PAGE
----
‘I don’t class myself as a female bus driver, I’m just a bus driver’
Dublin Bus took on its first woman driver in 1980 but females still only account for 4 per cent of all drivers
“I don’t class myself as a female bus driver, I’m just a bus driver,” says Tina Ahern, who has worked as a driver for Dublin Bus for the past twenty years.
“When I came into it at first I thought it was going to be an issue [being a woman driver] because it’s such a male dominated profession but it’s not at all. I’m such great friends with all of the male drivers. Some of the older drivers see me as a daughter. I’ve never come across any sexism like that.’’
She was speaking on Tuesday as Dublin Bus launched a campaign to recruit more women drivers.
The company recruited its first female driver in 1980 but nearly four decades later just 4 per cent of its drivers are women and Dublin Bus wants to address this.
It will hold a series of recruitment open days at its training centre in Phibsboro, Dublin, during August, September and October where women with a full driving licence can have a go at test driving a bus alongside a professional driving instructor to see if they might like the job.
Here they will also have the opportunity to meet current female drivers and inspectors who can share their experiences of working with the company.
Although the recruitment campaign is open to both female and male applicants the bus company is placing particular focus on attracting more women drivers.
Vivienne Kavanagh of Dublin Bus said the company has female leaders throughout the organisation, from engineering to operations as well as human resources and finance. But it hasn’t enough women drivers.
“Any woman who is interested should join us at one of our open days and just give it a spin - try it, you might love it,” she said.
“We’re a big family and we need more women in it,” she added.
The driver role offers a salary starting at €632.05 per week before tax, increasing to €859.62. It also offers training and mentoring, paid maternity leave, access to a gym, a GP scheme and an education support scheme for going back to third level study, she said.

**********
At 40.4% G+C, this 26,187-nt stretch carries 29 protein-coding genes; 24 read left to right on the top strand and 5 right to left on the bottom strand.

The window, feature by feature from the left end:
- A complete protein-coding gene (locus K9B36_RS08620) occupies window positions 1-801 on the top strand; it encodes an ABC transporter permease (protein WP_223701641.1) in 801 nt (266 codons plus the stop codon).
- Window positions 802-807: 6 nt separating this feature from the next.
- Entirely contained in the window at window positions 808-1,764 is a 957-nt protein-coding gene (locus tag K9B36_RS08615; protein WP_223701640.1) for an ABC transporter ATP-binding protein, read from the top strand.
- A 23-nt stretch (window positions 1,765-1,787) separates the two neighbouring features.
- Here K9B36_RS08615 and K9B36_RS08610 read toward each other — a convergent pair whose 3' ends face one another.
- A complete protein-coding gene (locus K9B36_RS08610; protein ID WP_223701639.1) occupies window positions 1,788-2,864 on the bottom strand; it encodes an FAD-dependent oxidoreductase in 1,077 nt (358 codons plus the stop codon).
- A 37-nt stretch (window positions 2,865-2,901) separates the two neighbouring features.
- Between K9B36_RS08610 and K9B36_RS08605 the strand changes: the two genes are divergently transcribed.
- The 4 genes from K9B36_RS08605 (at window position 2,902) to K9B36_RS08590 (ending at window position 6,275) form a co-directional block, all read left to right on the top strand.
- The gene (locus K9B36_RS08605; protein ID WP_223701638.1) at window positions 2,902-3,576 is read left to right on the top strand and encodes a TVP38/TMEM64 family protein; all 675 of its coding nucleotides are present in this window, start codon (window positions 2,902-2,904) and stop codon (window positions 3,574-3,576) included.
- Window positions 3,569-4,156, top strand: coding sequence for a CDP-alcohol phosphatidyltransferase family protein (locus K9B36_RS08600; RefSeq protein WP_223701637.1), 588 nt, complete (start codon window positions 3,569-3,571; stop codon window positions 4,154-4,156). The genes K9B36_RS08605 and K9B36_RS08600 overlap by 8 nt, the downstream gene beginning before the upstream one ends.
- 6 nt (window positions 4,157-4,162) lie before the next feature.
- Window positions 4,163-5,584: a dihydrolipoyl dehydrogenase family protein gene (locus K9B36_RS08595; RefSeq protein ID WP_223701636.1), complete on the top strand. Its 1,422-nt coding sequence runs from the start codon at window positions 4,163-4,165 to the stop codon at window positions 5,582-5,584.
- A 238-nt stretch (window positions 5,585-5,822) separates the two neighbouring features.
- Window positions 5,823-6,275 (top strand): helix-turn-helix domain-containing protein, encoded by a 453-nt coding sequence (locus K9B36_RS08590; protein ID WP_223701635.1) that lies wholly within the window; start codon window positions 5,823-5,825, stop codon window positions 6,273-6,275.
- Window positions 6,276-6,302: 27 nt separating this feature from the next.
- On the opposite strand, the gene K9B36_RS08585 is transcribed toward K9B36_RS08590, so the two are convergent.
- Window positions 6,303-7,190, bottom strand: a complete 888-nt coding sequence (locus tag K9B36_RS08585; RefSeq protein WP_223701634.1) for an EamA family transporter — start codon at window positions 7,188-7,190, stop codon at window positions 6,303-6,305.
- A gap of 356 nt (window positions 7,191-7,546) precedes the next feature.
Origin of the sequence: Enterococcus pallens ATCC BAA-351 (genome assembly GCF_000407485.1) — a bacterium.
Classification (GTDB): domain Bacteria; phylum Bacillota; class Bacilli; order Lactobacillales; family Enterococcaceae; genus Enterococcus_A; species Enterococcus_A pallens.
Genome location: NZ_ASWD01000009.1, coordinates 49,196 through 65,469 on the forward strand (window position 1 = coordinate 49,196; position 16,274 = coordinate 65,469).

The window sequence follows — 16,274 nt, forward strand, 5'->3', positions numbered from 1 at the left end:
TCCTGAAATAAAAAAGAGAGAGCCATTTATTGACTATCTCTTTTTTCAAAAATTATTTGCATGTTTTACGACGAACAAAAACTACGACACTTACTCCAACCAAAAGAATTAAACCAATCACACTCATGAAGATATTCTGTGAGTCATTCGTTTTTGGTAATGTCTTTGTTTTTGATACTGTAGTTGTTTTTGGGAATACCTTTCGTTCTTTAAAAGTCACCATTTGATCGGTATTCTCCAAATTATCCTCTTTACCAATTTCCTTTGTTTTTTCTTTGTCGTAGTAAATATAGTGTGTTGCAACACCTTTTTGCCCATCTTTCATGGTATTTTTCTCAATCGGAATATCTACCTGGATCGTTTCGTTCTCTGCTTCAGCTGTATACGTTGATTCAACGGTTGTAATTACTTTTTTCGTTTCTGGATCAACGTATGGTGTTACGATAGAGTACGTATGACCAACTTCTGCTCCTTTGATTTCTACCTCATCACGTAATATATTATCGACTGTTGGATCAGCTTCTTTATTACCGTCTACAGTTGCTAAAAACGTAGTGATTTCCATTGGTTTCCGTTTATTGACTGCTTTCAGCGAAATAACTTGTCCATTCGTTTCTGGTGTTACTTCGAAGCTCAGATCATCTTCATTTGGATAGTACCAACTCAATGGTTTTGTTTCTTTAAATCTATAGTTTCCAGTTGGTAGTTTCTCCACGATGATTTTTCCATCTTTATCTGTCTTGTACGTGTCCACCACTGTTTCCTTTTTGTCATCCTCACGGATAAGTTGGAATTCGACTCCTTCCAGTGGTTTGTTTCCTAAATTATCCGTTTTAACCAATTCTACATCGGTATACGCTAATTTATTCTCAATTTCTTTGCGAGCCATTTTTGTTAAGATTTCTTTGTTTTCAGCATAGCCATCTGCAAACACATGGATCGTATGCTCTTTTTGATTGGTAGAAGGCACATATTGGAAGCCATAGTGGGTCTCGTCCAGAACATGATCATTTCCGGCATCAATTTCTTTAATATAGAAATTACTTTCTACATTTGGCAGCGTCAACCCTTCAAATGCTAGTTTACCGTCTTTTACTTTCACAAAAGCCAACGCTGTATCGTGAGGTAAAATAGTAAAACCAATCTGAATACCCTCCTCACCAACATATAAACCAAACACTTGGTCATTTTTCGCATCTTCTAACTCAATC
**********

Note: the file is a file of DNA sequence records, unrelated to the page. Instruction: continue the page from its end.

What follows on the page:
Irish motor racing legend Rosemary Smith who is endorsing the new recruitment campaign said she never allowed her gender to limit her in what she want to achieve.
“From being the only woman driver to win the Tulip Rally outright in a Hillman Imp in the 1970s to being the oldest woman to drive a Formula 1 car a few years ago when I was 79, I’ve always done things which many thought only men could do.
“I think it’s fantastic Dublin Bus is looking to recruit new female drivers. I encourage every woman, whatever your age, who has ever thought about doing it to register for an open day and give it a spin,” she said.
Tina Ahern praises Dublin Bus for their driver training programme to get newcomers on the road. “When they let you behind the steering wheel you’re after having six weeks training in the training centre. The training is amazing. They’ll get your [BUS]licence and then you go out on the routes before they let you go out with passengers. By then so you’re so confident, there’s no problem.’’
To be eligible to attend any of the open days applicants must hold a valid car licence and register at dublinbus.ie.
The open days will be on August 24th (which is already booked out). September 7th and 21st and on October 5th and 19th